Alexander, J. Worswick, C.j., and Morgan, J., concur.
Clyde Parrish, Sr., appeals an order of the Pierce County Superior Court granting a summary judgment in favor of the McChord Credit Union and against him as a guarantor of a debt his son, Clyde Parrish, Jr., owed on a promissory note after credit was given for the proceeds received by McChord from the sale of the collateral. Clyde, Sr., argues on appeal that McChord was not entitled to a deficiency judgment because (1) McChord did not provide statutory notice to him or the principal debtor, Clyde, Jr., of its disposition of the collateral; (2) the sale of the collateral was not commercially reasonable; and (3) McChord, having agreed to Clyde, Jr.'s sale of the collateral to a third party, is estopped from enforcing the guaranty. We modify the judgment.
On February 8, 1985, Clyde Parrish, Jr., obtained a loan from the McChord Credit Union in order to purchase an automobile, a 1985 Honda Accord. The debt owing McChord, $10,014, was guaranteed by Clyde, Sr.*fn1 Clyde, Jr., made the required monthly payments of $222.75 until October 1986, when he sold the car to Stephanie Irons. Clyde, Jr., asserts on appeal, as he did in the trial court,
that he sold the car with the approval of McChord.*fn2 Irons made the monthly payments to McChord until April 1988, when she ceased payment.
On January 5, 1989, McChord filed an action in Pierce County Superior Court for the entire balance due on the note. McChord named as defendants Clyde, Jr., and his wife; Clyde, Sr., and his wife; and Stephanie Irons and her husband.
On January 20, 1989, McChord took possession of the Honda automobile. Sometime later, it advertised the car for sale in the Pierce County Credit Union's newsletter and on signs posted in the credit union lobby. McChord sold the car on March 20, 1989, for $3,500. Neither of the Parrishes received notice of the sale until May 1989. Clyde, Sr., acknowledges, however, that he was aware that McChord had possession of the car in April of 1989.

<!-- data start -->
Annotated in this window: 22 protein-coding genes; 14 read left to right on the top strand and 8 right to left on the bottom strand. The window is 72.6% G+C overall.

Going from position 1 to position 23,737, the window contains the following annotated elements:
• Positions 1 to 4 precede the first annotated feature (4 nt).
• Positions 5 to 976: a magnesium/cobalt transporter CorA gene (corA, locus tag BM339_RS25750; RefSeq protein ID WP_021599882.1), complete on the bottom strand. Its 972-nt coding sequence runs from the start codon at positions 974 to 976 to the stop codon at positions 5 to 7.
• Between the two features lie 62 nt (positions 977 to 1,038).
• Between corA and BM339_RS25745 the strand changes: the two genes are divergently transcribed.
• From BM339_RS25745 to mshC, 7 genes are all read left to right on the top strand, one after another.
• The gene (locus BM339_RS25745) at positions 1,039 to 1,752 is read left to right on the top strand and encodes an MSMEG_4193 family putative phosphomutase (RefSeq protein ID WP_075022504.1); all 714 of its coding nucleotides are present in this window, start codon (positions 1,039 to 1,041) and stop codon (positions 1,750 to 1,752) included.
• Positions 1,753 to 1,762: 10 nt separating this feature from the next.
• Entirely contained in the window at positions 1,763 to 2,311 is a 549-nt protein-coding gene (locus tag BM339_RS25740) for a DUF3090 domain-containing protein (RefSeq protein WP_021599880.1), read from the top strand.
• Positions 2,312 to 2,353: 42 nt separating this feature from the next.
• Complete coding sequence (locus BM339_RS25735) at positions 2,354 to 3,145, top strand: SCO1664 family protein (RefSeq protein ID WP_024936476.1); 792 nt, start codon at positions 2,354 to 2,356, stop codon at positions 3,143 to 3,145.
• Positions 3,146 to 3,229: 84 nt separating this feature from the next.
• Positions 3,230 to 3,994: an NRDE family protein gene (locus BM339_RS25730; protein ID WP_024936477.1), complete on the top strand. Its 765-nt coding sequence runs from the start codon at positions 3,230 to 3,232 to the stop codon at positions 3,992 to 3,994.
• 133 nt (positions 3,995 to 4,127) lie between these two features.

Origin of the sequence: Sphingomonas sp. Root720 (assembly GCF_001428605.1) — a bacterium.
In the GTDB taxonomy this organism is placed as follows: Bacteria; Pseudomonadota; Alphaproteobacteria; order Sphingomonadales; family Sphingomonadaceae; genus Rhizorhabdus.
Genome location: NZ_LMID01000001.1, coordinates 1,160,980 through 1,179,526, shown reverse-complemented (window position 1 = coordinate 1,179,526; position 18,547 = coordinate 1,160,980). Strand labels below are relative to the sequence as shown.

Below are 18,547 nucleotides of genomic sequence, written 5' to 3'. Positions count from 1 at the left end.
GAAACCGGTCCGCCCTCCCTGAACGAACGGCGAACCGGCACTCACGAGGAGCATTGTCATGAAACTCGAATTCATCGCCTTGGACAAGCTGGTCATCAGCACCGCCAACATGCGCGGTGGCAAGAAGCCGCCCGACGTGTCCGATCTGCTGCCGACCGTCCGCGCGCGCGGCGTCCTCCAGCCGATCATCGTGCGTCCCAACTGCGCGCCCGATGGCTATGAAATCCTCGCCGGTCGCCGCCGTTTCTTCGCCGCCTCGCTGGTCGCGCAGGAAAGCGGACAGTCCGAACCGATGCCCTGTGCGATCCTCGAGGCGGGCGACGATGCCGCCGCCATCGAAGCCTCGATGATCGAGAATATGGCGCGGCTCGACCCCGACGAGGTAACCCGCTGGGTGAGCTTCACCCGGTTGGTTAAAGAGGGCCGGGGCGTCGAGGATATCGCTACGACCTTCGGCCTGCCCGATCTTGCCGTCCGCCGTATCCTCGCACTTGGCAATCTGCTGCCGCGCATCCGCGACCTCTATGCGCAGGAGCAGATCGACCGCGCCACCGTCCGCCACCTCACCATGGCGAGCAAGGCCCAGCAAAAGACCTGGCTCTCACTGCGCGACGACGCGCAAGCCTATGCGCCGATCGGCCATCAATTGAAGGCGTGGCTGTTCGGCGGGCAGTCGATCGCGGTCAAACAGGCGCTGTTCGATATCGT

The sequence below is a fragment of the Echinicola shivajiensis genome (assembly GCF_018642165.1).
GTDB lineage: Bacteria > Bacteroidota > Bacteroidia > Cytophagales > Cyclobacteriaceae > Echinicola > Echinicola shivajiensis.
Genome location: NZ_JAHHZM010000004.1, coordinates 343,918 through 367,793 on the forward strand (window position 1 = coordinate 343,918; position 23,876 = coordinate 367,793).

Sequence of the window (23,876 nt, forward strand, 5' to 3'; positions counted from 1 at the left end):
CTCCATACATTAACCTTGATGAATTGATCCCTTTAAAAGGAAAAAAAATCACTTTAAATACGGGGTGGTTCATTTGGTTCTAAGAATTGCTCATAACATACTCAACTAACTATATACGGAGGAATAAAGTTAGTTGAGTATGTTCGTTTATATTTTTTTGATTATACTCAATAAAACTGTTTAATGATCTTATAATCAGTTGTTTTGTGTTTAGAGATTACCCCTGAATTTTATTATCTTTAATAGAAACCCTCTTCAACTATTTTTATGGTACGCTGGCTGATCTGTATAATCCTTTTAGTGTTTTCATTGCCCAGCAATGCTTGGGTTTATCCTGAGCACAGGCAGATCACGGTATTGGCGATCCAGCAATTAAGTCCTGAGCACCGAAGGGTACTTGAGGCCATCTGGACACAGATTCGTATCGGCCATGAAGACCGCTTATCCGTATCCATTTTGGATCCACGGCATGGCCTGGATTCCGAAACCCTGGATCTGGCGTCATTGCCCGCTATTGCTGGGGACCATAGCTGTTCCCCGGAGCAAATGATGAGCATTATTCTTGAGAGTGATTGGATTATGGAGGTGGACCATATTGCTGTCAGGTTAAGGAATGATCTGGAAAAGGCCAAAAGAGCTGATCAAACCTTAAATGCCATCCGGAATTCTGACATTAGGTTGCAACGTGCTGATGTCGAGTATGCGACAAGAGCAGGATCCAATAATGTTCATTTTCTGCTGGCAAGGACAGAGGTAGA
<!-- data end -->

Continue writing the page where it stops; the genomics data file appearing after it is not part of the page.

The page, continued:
McChord moved for summary judgment, claiming that as a guarantor of the loan, Clyde, Sr., was liable for the balance due on the note. The motion was granted.
 The question before us is whether the trial court erred in granting summary judgment to McChord. Summary judgment should be granted only where there is no dispute as to any material fact and the moving party is entitled to judgment as a matter of law. CR 56(c). In ruling on the motion, the trial court must view the evidence in the light most favorable to the nonmoving party. If reasonable minds could reach different conclusions on the evidence, the motion for summary judgment must be denied. Jacobsen v. State, 89 Wash. 2d 104, 569 P.2d 1152 (1977). We engage in the same inquiry as the trial court, on the same record. Wilson v. Steinbach, 98 Wash. 2d 434, 656 P.2d 1030 (1982).
Clyde, Sr., contends that he and his son were both entitled to proper notification of McChord's sale of the car. He claims that McChord's failure to provide such notice violates the Uniform Commercial Code and precludes McChord from recovering a deficiency judgment. Clyde, Sr.'s contention requires us initially to answer two questions: Was he entitled to notice and, if so, did he receive such notice?
 In order to recover, a creditor must make a commercially reasonable disposition of the collateral. RCW 62A.9-504(3). The creditor has the burden of proving commercial reasonableness, Rotta v. Early Indus. Corp., 47 Wash. App. 21, 24-25, 733 P.2d 576, review denied, 109 Wash. 2d 1012 (1987), and reasonableness is a question of fact for the trier of fact. Service Chevrolet, Inc. v. Sparks, 99 Wash. 2d 199, 204-05, 660 P.2d 760 (1983). One ingredient of commercial reasonableness is sufficient notice both to the debtor and to the public at large. Rotta, 47 Wash. App. at 25. RCW 62A.9-504(3) explicitly addresses this:
[R]easonable notification of the time and place of any public sale or reasonable notification of the time after which any private sale or other intended disposition is to be made shall be ...